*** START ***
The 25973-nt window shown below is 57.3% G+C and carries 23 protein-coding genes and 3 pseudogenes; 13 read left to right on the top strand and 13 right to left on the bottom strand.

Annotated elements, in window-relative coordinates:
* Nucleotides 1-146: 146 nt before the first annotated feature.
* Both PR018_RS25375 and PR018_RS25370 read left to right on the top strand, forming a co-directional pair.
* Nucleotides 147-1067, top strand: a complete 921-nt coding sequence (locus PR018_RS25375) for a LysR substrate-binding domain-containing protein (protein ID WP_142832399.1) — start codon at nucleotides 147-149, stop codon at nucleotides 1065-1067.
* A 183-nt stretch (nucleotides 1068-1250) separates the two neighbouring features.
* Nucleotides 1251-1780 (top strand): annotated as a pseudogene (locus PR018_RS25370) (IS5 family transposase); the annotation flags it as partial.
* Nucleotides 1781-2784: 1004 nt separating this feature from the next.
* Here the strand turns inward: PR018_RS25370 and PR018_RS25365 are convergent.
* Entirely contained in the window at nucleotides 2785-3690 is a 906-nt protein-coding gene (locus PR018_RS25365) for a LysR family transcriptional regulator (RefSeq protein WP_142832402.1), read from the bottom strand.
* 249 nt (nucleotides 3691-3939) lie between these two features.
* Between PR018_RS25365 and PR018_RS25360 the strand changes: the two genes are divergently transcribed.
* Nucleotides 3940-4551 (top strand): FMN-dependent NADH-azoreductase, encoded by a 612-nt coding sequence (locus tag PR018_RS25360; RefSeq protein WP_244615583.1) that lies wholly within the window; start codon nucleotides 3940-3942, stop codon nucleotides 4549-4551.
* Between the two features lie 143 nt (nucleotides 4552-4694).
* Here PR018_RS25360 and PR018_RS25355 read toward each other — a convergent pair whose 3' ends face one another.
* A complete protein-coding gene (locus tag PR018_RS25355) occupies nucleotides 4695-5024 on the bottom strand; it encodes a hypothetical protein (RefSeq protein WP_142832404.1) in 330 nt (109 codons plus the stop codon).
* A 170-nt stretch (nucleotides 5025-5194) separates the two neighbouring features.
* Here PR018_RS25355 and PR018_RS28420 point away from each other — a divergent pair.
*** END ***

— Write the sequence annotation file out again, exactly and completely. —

The 25973-nt window shown below is 57.3% G+C and carries 23 protein-coding genes and 3 pseudogenes; 13 read left to right on the top strand and 13 right to left on the bottom strand.

Annotated elements, in window-relative coordinates:
* Nucleotides 1-146: 146 nt before the first annotated feature.
* Both PR018_RS25375 and PR018_RS25370 read left to right on the top strand, forming a co-directional pair.
* Nucleotides 147-1067, top strand: a complete 921-nt coding sequence (locus PR018_RS25375) for a LysR substrate-binding domain-containing protein (protein ID WP_142832399.1) — start codon at nucleotides 147-149, stop codon at nucleotides 1065-1067.
* A 183-nt stretch (nucleotides 1068-1250) separates the two neighbouring features.
* Nucleotides 1251-1780 (top strand): annotated as a pseudogene (locus PR018_RS25370) (IS5 family transposase); the annotation flags it as partial.
* Nucleotides 1781-2784: 1004 nt separating this feature from the next.
* Here the strand turns inward: PR018_RS25370 and PR018_RS25365 are convergent.
* Entirely contained in the window at nucleotides 2785-3690 is a 906-nt protein-coding gene (locus PR018_RS25365) for a LysR family transcriptional regulator (RefSeq protein WP_142832402.1), read from the bottom strand.
* 249 nt (nucleotides 3691-3939) lie between these two features.
* Between PR018_RS25365 and PR018_RS25360 the strand changes: the two genes are divergently transcribed.
* Nucleotides 3940-4551 (top strand): FMN-dependent NADH-azoreductase, encoded by a 612-nt coding sequence (locus tag PR018_RS25360; RefSeq protein WP_244615583.1) that lies wholly within the window; start codon nucleotides 3940-3942, stop codon nucleotides 4549-4551.
* Between the two features lie 143 nt (nucleotides 4552-4694).
* Here PR018_RS25360 and PR018_RS25355 read toward each other — a convergent pair whose 3' ends face one another.
* A complete protein-coding gene (locus tag PR018_RS25355) occupies nucleotides 4695-5024 on the bottom strand; it encodes a hypothetical protein (RefSeq protein WP_142832404.1) in 330 nt (109 codons plus the stop codon).
* A 170-nt stretch (nucleotides 5025-5194) separates the two neighbouring features.
* Here PR018_RS25355 and PR018_RS28420 point away from each other — a divergent pair.